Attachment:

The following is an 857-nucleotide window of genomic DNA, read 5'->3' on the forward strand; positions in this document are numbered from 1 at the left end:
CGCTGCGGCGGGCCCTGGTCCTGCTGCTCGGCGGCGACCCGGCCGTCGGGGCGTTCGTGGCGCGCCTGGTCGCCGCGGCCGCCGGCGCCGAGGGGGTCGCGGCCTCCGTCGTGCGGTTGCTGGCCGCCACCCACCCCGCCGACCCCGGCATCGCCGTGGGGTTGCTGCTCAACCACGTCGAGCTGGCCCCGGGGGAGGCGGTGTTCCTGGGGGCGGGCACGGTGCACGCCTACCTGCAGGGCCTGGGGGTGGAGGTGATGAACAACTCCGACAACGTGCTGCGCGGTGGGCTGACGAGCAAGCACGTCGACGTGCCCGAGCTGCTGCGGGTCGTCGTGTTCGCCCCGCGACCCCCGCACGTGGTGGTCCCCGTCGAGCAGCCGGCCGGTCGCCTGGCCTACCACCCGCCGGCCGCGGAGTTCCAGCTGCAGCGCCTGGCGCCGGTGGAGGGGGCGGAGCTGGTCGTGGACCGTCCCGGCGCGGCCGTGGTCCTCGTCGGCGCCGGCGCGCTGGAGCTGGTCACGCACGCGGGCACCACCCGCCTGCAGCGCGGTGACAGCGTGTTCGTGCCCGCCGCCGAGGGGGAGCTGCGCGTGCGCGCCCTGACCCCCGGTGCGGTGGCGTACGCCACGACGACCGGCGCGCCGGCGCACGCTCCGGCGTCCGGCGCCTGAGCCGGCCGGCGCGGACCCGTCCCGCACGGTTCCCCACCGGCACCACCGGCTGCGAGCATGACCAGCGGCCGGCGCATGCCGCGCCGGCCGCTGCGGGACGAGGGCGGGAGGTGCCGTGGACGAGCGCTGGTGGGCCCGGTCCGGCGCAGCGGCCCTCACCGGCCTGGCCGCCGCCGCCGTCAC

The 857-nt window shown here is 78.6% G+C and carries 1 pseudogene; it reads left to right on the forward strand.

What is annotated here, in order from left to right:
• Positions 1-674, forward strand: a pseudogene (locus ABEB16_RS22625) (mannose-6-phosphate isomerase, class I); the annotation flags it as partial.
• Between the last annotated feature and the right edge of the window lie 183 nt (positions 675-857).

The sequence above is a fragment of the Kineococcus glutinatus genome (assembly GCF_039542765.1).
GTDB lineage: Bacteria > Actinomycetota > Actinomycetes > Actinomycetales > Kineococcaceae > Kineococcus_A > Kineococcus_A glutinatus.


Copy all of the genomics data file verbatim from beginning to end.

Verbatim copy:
The following is an 857-nucleotide window of genomic DNA, read 5'->3' on the forward strand; positions in this document are numbered from 1 at the left end:
CGCTGCGGCGGGCCCTGGTCCTGCTGCTCGGCGGCGACCCGGCCGTCGGGGCGTTCGTGGCGCGCCTGGTCGCCGCGGCCGCCGGCGCCGAGGGGGTCGCGGCCTCCGTCGTGCGGTTGCTGGCCGCCACCCACCCCGCCGACCCCGGCATCGCCGTGGGGTTGCTGCTCAACCACGTCGAGCTGGCCCCGGGGGAGGCGGTGTTCCTGGGGGCGGGCACGGTGCACGCCTACCTGCAGGGCCTGGGGGTGGAGGTGATGAACAACTCCGACAACGTGCTGCGCGGTGGGCTGACGAGCAAGCACGTCGACGTGCCCGAGCTGCTGCGGGTCGTCGTGTTCGCCCCGCGACCCCCGCACGTGGTGGTCCCCGTCGAGCAGCCGGCCGGTCGCCTGGCCTACCACCCGCCGGCCGCGGAGTTCCAGCTGCAGCGCCTGGCGCCGGTGGAGGGGGCGGAGCTGGTCGTGGACCGTCCCGGCGCGGCCGTGGTCCTCGTCGGCGCCGGCGCGCTGGAGCTGGTCACGCACGCGGGCACCACCCGCCTGCAGCGCGGTGACAGCGTGTTCGTGCCCGCCGCCGAGGGGGAGCTGCGCGTGCGCGCCCTGACCCCCGGTGCGGTGGCGTACGCCACGACGACCGGCGCGCCGGCGCACGCTCCGGCGTCCGGCGCCTGAGCCGGCCGGCGCGGACCCGTCCCGCACGGTTCCCCACCGGCACCACCGGCTGCGAGCATGACCAGCGGCCGGCGCATGCCGCGCCGGCCGCTGCGGGACGAGGGCGGGAGGTGCCGTGGACGAGCGCTGGTGGGCCCGGTCCGGCGCAGCGGCCCTCACCGGCCTGGCCGCCGCCGCCGTCAC

The 857-nt window shown here is 78.6% G+C and carries 1 pseudogene; it reads left to right on the forward strand.

What is annotated here, in order from left to right:
• Positions 1-674, forward strand: a pseudogene (locus ABEB16_RS22625) (mannose-6-phosphate isomerase, class I); the annotation flags it as partial.
• Between the last annotated feature and the right edge of the window lie 183 nt (positions 675-857).

The sequence above is a fragment of the Kineococcus glutinatus genome (assembly GCF_039542765.1).
GTDB lineage: Bacteria > Actinomycetota > Actinomycetes > Actinomycetales > Kineococcaceae > Kineococcus_A > Kineococcus_A glutinatus.